Is the high street the answer to the housing crisis?
Not a week goes by without another high street big name either falling into administration, going bust or declaring a loss and slow business. Just recently, gourmet burger kitchen (GBK) announced it would be closing 17 stores to stay afloat. It seems £10 burgers are too much for some people to swallow. But when you look at the burger landscape, it’s not a surprise. BK, McD’s, Byron, 5Guys, Pattie & Bun, Honest Burgers….. I could go on, but it’s fair to say the market is saturated.
I am predicting a significant change to the high street over the next five years (ish). I would not be surprised to see the disappearance of all traditional shops, the places where you can look at things, pick them up and buy them. I see all of these shops being replaced by either Amazon or digital versions of the brands you see today. Brands like Waterstones may be strong enough to fight off Amazon, but shops like WHSmith who saw their ‘travel’ arm of the business have a higher profit than the high street for the first time in 2017, are inevitably doomed without some significant changes. I think the high street in the future will feature more service companies, restaurants, barbers, social locations (things you cannot buy online). Even though restaurants like GBK are still closing, I think we will eventually reach an equilibrium where only the fittest will survive. This process still leaves a big hole in the space that the current retail shops occupy.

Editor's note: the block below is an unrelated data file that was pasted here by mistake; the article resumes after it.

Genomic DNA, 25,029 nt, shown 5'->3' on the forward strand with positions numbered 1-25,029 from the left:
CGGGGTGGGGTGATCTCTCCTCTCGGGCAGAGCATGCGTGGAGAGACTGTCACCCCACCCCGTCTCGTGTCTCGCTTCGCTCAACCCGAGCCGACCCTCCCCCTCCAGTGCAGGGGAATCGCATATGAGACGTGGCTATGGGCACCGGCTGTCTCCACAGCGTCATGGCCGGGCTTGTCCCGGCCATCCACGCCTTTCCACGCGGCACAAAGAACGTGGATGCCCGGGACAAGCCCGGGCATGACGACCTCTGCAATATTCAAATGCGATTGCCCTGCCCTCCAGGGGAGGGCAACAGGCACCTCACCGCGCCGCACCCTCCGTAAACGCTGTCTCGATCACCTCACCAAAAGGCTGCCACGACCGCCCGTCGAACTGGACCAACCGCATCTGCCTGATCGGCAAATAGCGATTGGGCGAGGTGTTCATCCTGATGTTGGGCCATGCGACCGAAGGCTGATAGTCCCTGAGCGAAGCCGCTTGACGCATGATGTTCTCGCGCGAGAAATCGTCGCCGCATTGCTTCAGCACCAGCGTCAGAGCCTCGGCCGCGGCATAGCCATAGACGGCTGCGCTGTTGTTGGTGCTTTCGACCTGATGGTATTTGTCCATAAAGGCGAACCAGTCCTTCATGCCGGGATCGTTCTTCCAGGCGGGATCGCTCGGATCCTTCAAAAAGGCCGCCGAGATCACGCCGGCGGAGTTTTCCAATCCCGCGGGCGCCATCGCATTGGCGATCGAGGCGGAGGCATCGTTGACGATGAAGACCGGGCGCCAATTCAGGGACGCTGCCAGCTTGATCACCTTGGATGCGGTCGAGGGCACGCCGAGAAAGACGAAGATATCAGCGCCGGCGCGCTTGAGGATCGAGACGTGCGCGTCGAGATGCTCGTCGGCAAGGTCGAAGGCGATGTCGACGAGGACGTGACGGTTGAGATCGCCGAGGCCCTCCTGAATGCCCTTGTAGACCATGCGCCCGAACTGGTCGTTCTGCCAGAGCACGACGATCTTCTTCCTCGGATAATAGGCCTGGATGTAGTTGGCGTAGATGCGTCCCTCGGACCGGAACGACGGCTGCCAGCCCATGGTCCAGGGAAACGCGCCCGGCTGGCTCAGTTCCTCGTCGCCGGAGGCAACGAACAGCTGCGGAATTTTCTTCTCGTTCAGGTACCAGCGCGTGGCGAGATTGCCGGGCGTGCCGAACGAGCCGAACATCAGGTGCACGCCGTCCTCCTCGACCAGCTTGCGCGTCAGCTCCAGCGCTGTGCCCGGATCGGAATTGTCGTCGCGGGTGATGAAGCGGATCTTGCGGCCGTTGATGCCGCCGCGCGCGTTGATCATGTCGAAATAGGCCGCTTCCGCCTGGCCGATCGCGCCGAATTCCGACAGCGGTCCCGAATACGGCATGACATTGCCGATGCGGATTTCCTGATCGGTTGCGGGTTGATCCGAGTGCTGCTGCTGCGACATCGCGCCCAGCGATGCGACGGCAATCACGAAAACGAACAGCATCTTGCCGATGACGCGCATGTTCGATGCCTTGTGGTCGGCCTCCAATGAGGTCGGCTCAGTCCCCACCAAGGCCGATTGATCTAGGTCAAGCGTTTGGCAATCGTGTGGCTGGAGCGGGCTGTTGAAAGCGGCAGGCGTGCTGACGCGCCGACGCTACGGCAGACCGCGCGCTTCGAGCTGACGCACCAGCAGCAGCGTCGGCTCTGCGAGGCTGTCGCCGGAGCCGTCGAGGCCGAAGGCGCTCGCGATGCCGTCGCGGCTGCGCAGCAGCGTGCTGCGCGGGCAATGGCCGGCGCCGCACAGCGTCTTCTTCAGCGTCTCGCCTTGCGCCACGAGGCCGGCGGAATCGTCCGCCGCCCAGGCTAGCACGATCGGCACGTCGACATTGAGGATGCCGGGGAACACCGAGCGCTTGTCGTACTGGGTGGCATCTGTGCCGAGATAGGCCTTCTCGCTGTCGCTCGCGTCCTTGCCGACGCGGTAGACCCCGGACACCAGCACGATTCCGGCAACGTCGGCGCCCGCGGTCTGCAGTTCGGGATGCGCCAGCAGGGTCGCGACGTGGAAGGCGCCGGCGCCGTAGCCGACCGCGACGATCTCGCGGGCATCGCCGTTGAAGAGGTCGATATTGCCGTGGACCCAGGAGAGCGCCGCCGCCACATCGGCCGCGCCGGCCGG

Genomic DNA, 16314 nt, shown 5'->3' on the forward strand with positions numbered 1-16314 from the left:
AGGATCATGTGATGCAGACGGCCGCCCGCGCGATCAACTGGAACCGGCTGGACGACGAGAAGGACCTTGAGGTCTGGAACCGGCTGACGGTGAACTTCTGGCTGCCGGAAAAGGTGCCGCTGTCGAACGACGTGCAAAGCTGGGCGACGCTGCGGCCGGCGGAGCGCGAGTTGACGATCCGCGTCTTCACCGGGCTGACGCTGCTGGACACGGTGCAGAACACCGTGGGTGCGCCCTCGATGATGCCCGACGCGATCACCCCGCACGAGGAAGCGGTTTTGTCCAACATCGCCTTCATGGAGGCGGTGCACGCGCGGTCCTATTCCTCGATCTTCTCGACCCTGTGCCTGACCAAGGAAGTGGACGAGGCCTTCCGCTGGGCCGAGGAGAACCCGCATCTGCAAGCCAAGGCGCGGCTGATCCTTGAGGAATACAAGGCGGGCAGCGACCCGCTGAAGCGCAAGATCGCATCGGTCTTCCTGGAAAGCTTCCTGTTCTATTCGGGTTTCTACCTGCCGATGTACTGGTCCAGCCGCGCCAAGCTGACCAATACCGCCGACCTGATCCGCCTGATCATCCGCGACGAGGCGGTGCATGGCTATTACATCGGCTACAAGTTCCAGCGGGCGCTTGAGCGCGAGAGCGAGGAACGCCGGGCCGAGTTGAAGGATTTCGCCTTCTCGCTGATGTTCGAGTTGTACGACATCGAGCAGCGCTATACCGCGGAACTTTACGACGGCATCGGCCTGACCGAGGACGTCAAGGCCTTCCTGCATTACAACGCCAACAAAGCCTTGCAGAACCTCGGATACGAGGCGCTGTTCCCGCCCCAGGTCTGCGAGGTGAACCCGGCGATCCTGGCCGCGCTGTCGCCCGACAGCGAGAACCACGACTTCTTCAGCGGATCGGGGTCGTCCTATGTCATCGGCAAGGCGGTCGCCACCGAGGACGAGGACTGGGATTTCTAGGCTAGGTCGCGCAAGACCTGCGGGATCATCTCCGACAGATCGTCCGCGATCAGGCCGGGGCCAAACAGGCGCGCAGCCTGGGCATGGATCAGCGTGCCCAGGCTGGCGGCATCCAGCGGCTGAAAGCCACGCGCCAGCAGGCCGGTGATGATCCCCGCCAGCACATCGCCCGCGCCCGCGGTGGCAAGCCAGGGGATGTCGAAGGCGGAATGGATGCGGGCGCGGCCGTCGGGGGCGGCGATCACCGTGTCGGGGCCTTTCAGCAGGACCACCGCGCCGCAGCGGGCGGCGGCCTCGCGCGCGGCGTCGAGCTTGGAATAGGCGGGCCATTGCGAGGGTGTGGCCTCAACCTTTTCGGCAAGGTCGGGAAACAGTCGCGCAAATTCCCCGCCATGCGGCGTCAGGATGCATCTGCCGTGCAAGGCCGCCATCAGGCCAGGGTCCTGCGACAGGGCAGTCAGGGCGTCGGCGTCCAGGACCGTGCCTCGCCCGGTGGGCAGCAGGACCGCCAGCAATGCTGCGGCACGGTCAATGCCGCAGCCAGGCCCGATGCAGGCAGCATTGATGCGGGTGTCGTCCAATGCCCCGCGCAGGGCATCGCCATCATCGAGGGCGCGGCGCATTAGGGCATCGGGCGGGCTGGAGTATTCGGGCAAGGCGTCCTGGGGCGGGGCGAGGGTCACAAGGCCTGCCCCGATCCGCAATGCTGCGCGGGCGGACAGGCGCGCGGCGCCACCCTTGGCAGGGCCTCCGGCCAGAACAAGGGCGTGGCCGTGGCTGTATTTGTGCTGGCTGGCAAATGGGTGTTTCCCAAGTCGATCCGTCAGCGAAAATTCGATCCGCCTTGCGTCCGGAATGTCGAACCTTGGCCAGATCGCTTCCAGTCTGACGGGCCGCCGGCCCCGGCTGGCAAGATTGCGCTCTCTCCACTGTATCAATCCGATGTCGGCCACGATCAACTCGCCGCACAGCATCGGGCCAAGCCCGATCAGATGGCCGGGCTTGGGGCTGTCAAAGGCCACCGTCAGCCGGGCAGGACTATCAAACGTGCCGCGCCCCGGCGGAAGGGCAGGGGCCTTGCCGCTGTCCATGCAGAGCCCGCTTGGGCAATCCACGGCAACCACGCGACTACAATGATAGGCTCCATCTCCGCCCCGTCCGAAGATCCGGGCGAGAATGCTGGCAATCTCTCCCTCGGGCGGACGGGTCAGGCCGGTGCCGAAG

What do potential store closures have to do with the housing crisis?
Back in November 2016, I attended a debate at the Houses of Parliament, ResPublica – Going to Scale – aimed at tackling the housing shortage, specifically from the social housing and housing association angle. The premise was a government backed ‘National Housing Fund’ of £10bn, invested over ten years to deliver at least 40,000 houses and up to 75,000 per year. The premise was that the homeowner would eventually agree to repurchase the government share and the funds would be repaid to the coffers. I’ll attach the 27-page report here (which would make for good reading next time you’re on a transatlantic flight). But fundamentally, everyone in the room was on board with the idea. The funds would be allocated to housing associations and SME developers, who would be guaranteed a buyer for the home. Which, in turn, would stimulate the SME developers and generate more growth and revenue for the treasury.
Is the redevelopment of vacant retail the answer?
But seeing all these high street shops closing got me thinking. What if this space could be converted into residential? There are always debates about developing green belt and that we should be using brownfield instead. This would solve that issue too. There would need to be relaxed planning laws to allow this to be a viable option, not that they are too restrictive anyway; currently, most retail space can be converted to residential with a simple application, and a small fee. But if the process was improved, or even given an incentive, the redevelopment of vacant retail could be a very smooth process and help improve the image of the high street, but also make more homes available for those who need them.
Do you think this could be the future of housing development? Get in touch here to let me know what you think.
By David Lawrence.